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Comment 478 for 2022 Climate Change Scoping Plan (scopingplan2022) - Non-Reg.

First NameCynthia
Last NameMahoney
SubjectPlan earlier targets, direct emissions reductions, account for ALL health benefits


Comment on Climate Change Draft Scoping Plan       June 22, 2022


Dear CARB Board Members,


Thank you for the opportunity to comment on the Draft Scoping Plan.  I appreciate all the hard work that has gone into the draft, but CARB can and must do better.


The health harms are already here and now from fossil fuel pollution, while climate change health impacts are protean and escalating. The health harms of fossil fuels are underweighted, while the health benefits of meeting emissions reduction goals – which move far beyond simply reducing pollution – are underappreciated and undervalued in this plan.  Health benefits must be fully accounted for – including benefits not only of pollution reduction and lowered climate impacts, but also benefits of active transport and plant forward diets.


My main message: Prioritize rapid near-term direct emissions reductions with earlier targets. This must be the foundations of the plan.  By 2030 stop gas appliance sales, by 2035 stop sales of ICE. By 2035 phase out gas plants, oil drilling. CA is not on track to meet its goals.  With a  backlog of banked allowances and increasingly unreliable offsets.


The risks of CDR and CCS shortfalls are not adequately addressed in the plan: not quantified or planned for. Although the IPCC says that some CDR will be necessary. it says clearly that the sole role for CDR is compensating for emissions in difficult to abate sector, and that it should not be relied upon to make up for foot dragging in sectors where solutions readily exist (IPCC, 2022).    Relying on unproven, unscaled risky carbon removal is just too dangerous. It is beyond foolhardy – it is catastrophic if you bet wrong. On the other hand,  If it proves to be better than currently can be counted on, it can be incorporated in  future scoping plans. CDR also diverts capital from the clean energy investment needs of now. The increased energy intensity of using CCS and CDR are not fully accounted and are likely to further harm EJ communities.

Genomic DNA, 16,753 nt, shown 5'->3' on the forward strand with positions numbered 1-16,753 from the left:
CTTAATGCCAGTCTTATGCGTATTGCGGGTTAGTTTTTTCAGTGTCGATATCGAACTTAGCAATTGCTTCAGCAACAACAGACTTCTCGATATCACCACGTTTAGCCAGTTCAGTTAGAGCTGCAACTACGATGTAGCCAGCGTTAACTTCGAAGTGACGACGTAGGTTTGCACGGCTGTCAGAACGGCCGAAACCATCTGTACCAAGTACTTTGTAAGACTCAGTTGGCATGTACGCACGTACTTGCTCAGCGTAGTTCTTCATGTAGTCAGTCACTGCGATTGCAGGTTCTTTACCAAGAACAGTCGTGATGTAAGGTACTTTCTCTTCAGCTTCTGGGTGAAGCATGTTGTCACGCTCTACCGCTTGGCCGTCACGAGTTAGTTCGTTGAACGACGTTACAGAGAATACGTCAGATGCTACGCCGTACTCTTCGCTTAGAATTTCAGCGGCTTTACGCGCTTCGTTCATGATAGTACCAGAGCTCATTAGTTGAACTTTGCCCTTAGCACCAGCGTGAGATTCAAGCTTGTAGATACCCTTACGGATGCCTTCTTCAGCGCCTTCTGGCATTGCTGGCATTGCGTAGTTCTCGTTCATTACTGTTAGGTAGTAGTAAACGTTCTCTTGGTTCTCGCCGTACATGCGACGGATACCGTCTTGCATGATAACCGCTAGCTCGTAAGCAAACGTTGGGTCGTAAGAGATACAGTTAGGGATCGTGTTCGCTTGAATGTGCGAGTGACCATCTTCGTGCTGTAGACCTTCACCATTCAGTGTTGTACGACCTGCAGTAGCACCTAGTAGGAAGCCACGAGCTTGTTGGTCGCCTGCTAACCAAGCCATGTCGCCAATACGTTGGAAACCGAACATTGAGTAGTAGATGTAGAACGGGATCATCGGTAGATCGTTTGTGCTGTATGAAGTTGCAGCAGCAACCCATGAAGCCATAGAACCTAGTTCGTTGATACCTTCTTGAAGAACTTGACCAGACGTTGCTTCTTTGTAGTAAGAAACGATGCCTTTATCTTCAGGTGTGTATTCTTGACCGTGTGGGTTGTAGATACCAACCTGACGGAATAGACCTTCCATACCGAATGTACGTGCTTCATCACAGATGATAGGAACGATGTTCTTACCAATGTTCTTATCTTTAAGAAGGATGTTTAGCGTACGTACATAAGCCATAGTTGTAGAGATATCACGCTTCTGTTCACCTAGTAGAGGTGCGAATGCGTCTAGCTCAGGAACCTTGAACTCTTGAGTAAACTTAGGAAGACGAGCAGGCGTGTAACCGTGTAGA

Biomass as a fuel source with CCS as proposed is troubling on at least 3 counts.  First, there is a time phase discordance, as Jonathon Foley has elegantly described. CO2 is released now, while there is a lag for trees to grow enough to store much carbon. Using agricultural land to grow biomass is fraught – and could lead to food shortages and mass unrest.  This is especially pertinent now as we see large swaths of agriculture threatened by heat, drought and floods across the world.  Lastly, the non-CO2 pollution released by biomass combustion – even if the CO2 is captured – has  prompted  Major national public health organizations including the American Lung Association, the American Academy of Pediatrics,  the National Environmental Health Association and the National Association of City and County Health Officers oppose biomass energy as a public health harm.




Cynthia Mahoney MD

Clinical Assoc Professor, Stanford ( RET)

757 Park Hill Rd

Danville, CA 94526








Original File Name
Date and Time Comment Was Submitted 2022-06-22 15:52:57

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